The Telegraph
Since 1st March, 1999
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Kids pop safety question

Parents and teachers in Calcutta are having difficulty teaching young children to be alert to terror without becoming obsessed with it.

“Schools have intensified security and they are seeing people being frisked at malls for the first time. They are asking to be reassured repeatedly that they are safe,” said psychologist Salony Priya, who works with students at The Heritage School.

After a hoax terror mail on June 29 put the city on high alert, some parents cautioned their children about hidden dangers.

Class III student Riona Chakrabarti, who till the other day would only watch Scooby-Doo on Cartoon Network and Hannah Montana on Disney Channel, is now making her mother worried by enquiring almost every day whether any news channel has flashed a bomb alert.

“Riona had asked on the night when the email was sent to the media if it was all right to go to school. The next morning, she brought a newspaper to me and, pointing to the picture of a victim in the Ahmedabad blasts, asked who was responsible for it,” her mother said.

Poushali Mittal’s six-year-old daughter Vandita is just as inquisitive about the terror alert in the city. “My daughter has been asking questions, but she is too young to understand what is happening. I tell her that these things are done by bad people. I prefer to skirt the issue.”

But schools are unable to gloss over security concerns and children are noticing the changes. Calcutta Girls’ High School keeps two of its three gates shut and even parents are not allowed to go near the children without showing identity cards.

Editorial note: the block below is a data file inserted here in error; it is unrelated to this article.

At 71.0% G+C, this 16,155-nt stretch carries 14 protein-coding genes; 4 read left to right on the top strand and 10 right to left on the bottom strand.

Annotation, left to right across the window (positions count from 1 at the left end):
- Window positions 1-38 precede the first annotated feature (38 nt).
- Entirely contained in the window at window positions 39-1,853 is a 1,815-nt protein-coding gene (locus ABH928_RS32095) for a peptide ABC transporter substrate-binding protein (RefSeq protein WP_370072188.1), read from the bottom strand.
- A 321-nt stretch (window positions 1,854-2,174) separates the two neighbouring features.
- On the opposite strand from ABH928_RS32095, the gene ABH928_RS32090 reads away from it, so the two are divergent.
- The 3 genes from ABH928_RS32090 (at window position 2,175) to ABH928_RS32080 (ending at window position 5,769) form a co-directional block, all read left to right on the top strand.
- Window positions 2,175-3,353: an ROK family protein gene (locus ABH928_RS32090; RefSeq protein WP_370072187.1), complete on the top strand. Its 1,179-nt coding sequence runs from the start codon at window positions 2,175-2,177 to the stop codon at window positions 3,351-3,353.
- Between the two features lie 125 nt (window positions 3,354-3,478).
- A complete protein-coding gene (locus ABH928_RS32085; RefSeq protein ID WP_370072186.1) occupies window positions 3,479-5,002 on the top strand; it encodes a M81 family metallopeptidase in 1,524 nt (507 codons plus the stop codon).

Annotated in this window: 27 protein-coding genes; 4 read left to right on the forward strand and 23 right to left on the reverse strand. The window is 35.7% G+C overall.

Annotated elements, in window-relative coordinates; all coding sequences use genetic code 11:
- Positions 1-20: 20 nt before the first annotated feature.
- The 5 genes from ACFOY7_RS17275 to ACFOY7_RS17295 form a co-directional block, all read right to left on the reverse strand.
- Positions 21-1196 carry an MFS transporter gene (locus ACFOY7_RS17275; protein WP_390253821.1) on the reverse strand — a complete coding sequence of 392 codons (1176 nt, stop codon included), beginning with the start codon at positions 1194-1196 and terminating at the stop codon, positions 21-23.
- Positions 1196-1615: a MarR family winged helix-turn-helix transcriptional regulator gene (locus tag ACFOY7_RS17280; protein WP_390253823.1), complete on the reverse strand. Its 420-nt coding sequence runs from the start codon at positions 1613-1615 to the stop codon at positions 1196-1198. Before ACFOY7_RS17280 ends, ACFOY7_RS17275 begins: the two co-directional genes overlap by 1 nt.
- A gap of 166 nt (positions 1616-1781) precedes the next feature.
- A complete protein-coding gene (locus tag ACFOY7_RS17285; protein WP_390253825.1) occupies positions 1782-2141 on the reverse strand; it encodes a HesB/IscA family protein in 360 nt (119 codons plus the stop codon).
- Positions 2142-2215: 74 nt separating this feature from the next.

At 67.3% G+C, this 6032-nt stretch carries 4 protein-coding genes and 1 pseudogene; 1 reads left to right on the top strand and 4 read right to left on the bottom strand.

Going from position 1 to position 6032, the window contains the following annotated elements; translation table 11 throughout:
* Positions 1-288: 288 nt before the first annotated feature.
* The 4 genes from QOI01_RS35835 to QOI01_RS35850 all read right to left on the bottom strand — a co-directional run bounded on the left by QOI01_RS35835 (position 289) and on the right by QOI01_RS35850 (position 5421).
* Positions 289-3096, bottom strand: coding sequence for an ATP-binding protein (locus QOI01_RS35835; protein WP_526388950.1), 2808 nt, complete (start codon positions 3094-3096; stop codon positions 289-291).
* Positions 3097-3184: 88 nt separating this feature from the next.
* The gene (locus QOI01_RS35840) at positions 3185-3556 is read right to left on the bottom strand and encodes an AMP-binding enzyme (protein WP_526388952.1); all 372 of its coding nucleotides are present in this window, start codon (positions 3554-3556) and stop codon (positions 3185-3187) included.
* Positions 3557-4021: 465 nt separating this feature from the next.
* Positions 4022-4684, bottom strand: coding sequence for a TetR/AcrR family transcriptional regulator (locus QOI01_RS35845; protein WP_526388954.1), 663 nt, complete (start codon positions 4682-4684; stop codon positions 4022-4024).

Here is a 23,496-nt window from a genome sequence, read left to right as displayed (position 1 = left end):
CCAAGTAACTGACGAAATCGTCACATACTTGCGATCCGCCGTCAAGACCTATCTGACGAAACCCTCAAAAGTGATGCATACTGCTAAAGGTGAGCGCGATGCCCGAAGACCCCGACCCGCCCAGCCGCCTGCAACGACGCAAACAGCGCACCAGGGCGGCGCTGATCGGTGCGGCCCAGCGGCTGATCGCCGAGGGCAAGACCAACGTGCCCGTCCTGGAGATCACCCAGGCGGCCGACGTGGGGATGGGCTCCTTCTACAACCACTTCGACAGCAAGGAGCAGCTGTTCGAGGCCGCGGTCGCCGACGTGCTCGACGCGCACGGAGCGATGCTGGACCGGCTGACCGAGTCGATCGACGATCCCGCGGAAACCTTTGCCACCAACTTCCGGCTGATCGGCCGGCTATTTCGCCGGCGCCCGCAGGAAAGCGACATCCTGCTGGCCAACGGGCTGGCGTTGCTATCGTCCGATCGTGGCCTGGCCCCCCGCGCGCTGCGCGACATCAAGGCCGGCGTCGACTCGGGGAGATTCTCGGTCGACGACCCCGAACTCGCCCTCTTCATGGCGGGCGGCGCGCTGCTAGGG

“The drivers of our school buses and their helpers would earlier enter the school freely. But they are now frisked before being allowed to enter,” said Seema Sapru, the principal of The Heritage School.

Police have distributed pamphlets containing security dos and don’ts among students of classes IX-XII in some schools. But younger students are confused about the changed environment.

“Most children in Classes I and II are asking their teachers why I had asked them not to talk to strangers and what they were supposed to do if someone even asked them their names,” said Keya Sinha, the principal of Vivekananda Mission School.

Some institutions like Modern High School are trying to keep children from discussing the subject. “There is already too much of it,” said principal Devi Kar.

Paranoid parents are adding to the problem. Kar has received letters and phone calls from parents requesting that their wards be allowed to stay at home for some time.

Priya said children of working parents were more likely to be insecure in this environment. “For instance, they could worry about what would happen to them if nobody came to pick them up from school.”


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